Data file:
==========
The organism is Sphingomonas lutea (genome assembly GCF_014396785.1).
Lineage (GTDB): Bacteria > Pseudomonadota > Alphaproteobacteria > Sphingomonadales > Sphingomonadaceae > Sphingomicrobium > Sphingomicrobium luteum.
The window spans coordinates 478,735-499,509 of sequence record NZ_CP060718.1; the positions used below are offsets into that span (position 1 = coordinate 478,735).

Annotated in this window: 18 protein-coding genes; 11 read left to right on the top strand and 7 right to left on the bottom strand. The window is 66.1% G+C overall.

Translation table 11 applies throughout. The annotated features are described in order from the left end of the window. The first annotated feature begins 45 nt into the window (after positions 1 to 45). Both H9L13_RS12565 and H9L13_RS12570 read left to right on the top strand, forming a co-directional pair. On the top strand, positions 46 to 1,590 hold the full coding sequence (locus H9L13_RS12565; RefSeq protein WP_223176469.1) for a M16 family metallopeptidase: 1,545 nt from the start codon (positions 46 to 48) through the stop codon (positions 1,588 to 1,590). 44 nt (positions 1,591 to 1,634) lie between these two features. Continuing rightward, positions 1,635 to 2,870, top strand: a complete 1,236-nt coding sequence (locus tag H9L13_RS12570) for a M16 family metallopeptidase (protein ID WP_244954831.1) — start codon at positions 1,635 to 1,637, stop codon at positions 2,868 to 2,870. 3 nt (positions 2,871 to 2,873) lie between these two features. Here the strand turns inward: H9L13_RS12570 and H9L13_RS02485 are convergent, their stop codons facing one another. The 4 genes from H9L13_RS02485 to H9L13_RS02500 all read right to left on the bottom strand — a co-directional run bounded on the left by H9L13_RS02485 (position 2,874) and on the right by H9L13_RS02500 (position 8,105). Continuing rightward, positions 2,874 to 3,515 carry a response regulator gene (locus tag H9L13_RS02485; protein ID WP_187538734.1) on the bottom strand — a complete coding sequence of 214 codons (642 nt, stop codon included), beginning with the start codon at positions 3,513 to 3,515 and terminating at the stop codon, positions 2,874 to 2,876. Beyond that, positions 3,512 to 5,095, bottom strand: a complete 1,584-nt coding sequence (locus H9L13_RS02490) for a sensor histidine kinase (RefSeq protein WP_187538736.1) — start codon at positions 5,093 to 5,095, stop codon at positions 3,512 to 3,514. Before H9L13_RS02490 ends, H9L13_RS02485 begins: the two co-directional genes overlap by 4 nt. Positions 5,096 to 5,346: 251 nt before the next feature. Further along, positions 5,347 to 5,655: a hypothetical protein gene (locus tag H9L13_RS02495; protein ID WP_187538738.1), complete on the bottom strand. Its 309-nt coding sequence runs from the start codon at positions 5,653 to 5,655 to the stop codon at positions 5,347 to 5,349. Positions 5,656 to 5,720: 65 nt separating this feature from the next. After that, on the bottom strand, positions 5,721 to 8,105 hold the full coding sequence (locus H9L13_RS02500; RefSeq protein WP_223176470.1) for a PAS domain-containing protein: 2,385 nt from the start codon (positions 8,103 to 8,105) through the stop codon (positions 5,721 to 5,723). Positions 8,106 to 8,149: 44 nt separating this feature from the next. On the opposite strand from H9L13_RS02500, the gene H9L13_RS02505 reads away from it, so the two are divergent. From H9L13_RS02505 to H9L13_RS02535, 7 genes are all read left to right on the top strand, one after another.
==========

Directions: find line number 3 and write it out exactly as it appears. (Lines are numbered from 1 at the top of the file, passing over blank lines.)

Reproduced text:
The window spans coordinates 478,735-499,509 of sequence record NZ_CP060718.1; the positions used below are offsets into that span (position 1 = coordinate 478,735).